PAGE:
Python is an interpreted, interactive, object-oriented programming language. It is often compared to Tcl, Perl, Scheme or Java.
Python is a tool that combines remarkable power with very clear syntax. It has modules, classes, exceptions, very high level dynamic data types, and dynamic typing.
There are interfaces to many system calls and libraries, as well as to various windowing systems (Mac, MFC, X11, Motif, Tk). New built-in modules are easily written in C or C++. It is also usable as an extension language for applications that need a programmable interface.
Here are some key features of "Python":
· multi-line imports - when using imports in the form from foo import bar, baz, bing, bang, you can surround the imported names with brackets, and they can be split across lines. This is part of PEP 328.
· Farewell to OverflowWarning - as documented in PEP 237, Python no longer generates OverflowWarnings.
· function/method decorators - function and method decorators, first described in PEP 318, have been added to the language, using 'pie-decorator' syntax. Decorators are on the line before the 'def', and prefixed with an '@' sign. (PEP 318)
· Assigning to None - the compiler now treats assigning to None as a SyntaxError.
· Failed import cleanup - when a module import failed, versions of Python prior to 2.4a2 would leave a broken module in sys.modules - subsequent attempts to import the failing module would silently succeed, but use the broken module object. The import machinery now removes the failing module from sys.modules if the import fails.
· The -m command line option - python -m modulename will find a module in the standard library, and invoke it. For example, python -m pdb is equivalent to python /usr/lib/python2.4/pdb.py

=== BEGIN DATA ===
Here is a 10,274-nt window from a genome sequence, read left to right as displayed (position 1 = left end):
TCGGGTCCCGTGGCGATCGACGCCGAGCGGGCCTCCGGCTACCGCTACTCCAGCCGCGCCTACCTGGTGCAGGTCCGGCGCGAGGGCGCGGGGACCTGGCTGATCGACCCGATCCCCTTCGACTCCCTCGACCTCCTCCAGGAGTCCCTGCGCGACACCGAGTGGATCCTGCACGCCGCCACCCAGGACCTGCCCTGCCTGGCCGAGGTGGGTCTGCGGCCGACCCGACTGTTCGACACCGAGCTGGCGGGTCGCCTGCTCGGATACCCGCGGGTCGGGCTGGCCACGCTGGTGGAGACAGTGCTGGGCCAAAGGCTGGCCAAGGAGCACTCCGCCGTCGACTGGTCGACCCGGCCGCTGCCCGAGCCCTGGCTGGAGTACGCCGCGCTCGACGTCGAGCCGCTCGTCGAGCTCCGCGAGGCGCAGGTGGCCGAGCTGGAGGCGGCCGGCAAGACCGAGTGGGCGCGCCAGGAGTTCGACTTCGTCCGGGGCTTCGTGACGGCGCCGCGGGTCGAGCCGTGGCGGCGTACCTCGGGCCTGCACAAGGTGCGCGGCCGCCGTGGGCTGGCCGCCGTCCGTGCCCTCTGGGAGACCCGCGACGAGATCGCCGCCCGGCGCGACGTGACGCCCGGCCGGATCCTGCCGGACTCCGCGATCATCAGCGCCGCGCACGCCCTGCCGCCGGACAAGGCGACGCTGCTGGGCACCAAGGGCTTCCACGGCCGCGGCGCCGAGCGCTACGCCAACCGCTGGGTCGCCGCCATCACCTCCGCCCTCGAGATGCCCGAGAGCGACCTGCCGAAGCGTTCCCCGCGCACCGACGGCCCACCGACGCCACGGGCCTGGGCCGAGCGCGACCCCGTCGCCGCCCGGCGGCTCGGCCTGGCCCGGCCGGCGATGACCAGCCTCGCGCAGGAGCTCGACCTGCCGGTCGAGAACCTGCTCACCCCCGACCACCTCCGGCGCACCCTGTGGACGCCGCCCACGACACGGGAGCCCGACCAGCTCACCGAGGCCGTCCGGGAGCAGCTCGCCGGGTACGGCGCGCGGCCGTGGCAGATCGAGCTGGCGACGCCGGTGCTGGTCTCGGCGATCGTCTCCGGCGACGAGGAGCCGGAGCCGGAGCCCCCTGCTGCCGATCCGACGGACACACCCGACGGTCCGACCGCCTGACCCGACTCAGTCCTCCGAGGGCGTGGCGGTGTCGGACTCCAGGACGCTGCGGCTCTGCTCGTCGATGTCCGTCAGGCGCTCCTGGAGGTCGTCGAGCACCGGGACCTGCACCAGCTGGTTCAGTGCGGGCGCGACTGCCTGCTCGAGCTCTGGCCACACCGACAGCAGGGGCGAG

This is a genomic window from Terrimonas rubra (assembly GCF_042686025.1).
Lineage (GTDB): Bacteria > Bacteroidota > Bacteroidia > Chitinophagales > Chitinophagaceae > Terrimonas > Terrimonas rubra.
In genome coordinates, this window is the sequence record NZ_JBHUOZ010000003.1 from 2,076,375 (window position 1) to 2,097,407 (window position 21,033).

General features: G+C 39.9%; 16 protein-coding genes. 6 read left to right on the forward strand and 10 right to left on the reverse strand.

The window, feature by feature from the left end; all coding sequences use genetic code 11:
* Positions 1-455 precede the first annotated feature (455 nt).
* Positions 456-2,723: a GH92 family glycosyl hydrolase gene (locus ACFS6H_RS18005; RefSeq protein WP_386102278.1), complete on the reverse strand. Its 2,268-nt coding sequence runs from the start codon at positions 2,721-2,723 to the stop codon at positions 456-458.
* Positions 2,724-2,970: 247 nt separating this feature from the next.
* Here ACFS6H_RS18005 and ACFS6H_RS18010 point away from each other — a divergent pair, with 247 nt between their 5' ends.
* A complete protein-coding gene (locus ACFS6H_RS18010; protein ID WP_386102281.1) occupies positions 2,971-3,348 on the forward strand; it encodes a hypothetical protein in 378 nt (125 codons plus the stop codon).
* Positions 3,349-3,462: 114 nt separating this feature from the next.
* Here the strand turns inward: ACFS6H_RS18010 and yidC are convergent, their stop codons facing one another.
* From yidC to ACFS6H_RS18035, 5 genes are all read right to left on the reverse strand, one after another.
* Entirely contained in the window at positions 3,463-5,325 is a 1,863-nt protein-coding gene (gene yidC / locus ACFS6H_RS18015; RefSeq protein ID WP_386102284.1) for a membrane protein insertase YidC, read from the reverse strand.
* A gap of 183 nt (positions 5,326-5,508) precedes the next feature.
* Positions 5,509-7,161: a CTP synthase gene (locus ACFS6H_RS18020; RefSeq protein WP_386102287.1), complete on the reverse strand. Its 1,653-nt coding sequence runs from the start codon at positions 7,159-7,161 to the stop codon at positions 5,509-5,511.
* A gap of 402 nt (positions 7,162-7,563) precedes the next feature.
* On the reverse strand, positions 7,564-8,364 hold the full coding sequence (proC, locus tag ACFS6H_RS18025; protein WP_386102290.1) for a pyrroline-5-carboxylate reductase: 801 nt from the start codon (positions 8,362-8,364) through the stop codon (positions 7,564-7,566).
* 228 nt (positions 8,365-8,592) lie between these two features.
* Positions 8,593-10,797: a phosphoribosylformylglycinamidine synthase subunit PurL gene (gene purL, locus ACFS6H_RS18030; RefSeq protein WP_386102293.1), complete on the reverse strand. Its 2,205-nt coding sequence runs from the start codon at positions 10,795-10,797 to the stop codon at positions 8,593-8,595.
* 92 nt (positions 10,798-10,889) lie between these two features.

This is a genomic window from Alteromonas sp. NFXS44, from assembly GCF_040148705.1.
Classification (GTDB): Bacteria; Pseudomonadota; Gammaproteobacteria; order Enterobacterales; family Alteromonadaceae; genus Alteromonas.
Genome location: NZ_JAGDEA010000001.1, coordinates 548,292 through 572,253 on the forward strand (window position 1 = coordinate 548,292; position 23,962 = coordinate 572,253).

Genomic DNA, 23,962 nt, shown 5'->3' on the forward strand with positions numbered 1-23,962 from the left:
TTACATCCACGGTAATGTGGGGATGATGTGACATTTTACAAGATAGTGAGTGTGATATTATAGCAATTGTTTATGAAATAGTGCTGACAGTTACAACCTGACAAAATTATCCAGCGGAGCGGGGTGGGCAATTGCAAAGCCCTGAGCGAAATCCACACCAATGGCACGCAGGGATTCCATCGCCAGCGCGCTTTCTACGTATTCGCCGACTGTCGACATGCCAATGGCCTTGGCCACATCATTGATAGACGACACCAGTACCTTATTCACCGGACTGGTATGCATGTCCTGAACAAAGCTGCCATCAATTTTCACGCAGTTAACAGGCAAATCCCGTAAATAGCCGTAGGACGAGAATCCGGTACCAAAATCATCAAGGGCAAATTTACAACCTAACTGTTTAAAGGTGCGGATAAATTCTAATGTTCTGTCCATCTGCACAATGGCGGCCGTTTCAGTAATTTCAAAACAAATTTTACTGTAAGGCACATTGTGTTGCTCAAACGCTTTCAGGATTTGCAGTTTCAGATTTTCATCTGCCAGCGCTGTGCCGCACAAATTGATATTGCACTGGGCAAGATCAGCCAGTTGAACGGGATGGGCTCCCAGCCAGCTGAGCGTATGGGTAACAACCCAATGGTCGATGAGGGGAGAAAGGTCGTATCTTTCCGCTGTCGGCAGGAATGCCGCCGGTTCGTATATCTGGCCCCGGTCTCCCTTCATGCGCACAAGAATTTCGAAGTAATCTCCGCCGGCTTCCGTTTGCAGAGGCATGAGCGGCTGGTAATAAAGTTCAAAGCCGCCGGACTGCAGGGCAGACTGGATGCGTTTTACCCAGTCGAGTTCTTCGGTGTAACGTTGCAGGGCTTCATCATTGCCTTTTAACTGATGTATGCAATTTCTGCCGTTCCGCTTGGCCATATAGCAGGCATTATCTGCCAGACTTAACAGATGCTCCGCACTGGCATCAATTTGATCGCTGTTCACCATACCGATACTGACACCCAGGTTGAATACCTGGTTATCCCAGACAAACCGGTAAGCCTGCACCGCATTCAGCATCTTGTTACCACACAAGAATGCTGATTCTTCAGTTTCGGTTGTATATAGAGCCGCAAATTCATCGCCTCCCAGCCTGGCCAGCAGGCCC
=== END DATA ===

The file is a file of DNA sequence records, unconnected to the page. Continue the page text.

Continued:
· built-in sets - the sets module, introduced in 2.3, has now been implemented in C, and the set and frozenset types are available as built-in types (PEP 218)
· unification of integers and long integers - an operation that would return a number too big for an integer will automatically return a long integer. (PEP 237)
· generator expressions - generator expressions are similar to a list comprehension, but instead of creating the entire list of results they create a generator that returns the results one by one. This allows for efficient handling of very large lists. (PEP 289)
· reversed() - a new builtin that takes a sequence and returns an iterator that loops over the elements of the sequence in reverse order (PEP 322)
· new sort() keyword arguments - sort() now accepts keyword arguments cmp, key and reverse
· sorted() - a new builtin sorted() acts like an in-place list.sort() but can be used in expressions, as it returns a copy of the sequence, sorted.
· string methods - strings gained an rsplit() method, and the string methods ljust(), rjust() and center() accept an argument to specify the fill character.
· eval() now accepts any form of object that acts as a mapping as its argument for locals, rather than only accepting a dictionary. There's all sorts of new and shiny evil possible thanks to this little change.
· a new subprocess module for spawning processes in a platform-independent way (see PEP 324)
· decimal - a new numeric type that allows for the accurate representation of floating point numbers (avoiding the problems of binary floating point) (PEP 327)
· os.urandom() has been added for systems that support a source of random data (entropy)
· The mpz, rotor and xreadlines modules have been removed.
· The difflib module now includes an HtmlDiff class that creates an HTML table showing a side by side comparison of two versions of a text.
· The socket module gained the socketpair() function, on systems that support it.
· os.path.lexists(), which tests whether the path is a symlink.
· The doctest module has been massively refactored, with many new features added, and many new hooks for customizing behavior.
· Non-blocking SSL sockets work again.
· time.strptime() can now infer the date using %U or %W (week of the year) when the day of the week and year are also specified.